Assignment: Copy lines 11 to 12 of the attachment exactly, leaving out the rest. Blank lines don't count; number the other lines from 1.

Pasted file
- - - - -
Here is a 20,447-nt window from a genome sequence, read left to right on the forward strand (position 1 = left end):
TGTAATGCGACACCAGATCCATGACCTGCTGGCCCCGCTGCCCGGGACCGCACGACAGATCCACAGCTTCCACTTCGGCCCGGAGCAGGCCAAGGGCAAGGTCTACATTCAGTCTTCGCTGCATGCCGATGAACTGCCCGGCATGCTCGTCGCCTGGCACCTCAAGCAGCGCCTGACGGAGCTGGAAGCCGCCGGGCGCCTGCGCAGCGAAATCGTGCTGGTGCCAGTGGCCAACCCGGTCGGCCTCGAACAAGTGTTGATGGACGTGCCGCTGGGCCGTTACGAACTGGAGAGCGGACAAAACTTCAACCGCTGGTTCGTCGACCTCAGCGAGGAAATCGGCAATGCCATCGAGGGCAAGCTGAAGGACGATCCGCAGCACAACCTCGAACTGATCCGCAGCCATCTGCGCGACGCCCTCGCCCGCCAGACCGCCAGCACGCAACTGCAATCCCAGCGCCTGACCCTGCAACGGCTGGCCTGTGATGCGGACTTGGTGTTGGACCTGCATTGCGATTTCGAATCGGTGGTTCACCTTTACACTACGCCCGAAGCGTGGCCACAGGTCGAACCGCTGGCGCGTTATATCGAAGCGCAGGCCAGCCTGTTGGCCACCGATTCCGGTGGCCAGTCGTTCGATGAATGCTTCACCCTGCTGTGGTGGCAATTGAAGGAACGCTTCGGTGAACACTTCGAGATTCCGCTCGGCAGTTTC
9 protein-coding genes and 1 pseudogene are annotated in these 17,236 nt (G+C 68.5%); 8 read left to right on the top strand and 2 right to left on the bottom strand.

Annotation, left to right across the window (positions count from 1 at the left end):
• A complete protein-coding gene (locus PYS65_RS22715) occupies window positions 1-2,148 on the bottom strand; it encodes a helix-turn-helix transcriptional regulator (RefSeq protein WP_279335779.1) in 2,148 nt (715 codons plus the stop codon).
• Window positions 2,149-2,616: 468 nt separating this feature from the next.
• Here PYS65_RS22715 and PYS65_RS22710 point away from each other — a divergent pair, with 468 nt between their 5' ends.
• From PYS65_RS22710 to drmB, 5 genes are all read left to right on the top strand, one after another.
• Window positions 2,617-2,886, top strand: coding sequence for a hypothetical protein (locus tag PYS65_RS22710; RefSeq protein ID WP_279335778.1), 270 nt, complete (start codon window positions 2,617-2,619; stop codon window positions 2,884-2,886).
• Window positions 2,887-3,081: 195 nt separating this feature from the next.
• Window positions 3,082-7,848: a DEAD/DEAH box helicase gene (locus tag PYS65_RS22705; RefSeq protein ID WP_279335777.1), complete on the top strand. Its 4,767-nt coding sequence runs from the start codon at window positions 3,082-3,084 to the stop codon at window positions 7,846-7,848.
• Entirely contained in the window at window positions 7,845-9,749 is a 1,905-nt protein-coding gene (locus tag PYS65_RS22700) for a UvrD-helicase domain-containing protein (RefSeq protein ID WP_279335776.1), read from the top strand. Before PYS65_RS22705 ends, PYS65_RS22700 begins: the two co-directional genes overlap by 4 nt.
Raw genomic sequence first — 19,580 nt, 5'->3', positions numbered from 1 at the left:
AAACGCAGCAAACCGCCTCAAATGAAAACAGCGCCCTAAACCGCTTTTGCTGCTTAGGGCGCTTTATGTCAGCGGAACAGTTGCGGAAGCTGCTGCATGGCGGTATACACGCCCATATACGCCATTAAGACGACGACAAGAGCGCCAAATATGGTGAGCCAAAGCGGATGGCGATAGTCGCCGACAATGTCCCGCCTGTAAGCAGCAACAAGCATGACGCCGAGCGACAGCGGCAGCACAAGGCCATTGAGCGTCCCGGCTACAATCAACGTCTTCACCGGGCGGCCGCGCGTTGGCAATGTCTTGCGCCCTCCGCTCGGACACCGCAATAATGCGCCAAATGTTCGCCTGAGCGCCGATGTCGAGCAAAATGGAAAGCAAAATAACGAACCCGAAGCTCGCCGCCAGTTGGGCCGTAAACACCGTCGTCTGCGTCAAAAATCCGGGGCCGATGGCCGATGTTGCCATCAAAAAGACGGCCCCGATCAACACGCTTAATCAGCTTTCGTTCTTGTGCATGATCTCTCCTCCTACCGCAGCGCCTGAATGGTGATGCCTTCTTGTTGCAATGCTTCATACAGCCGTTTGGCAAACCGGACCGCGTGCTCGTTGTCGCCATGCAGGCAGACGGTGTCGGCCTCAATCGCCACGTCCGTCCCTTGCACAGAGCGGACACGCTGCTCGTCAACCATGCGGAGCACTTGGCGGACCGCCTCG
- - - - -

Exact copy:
• Window positions 3,082-7,848: a DEAD/DEAH box helicase gene (locus tag PYS65_RS22705; RefSeq protein ID WP_279335777.1), complete on the top strand. Its 4,767-nt coding sequence runs from the start codon at window positions 3,082-3,084 to the stop codon at window positions 7,846-7,848.
• Entirely contained in the window at window positions 7,845-9,749 is a 1,905-nt protein-coding gene (locus tag PYS65_RS22700) for a UvrD-helicase domain-containing protein (RefSeq protein ID WP_279335776.1), read from the top strand. Before PYS65_RS22705 ends, PYS65_RS22700 begins: the two co-directional genes overlap by 4 nt.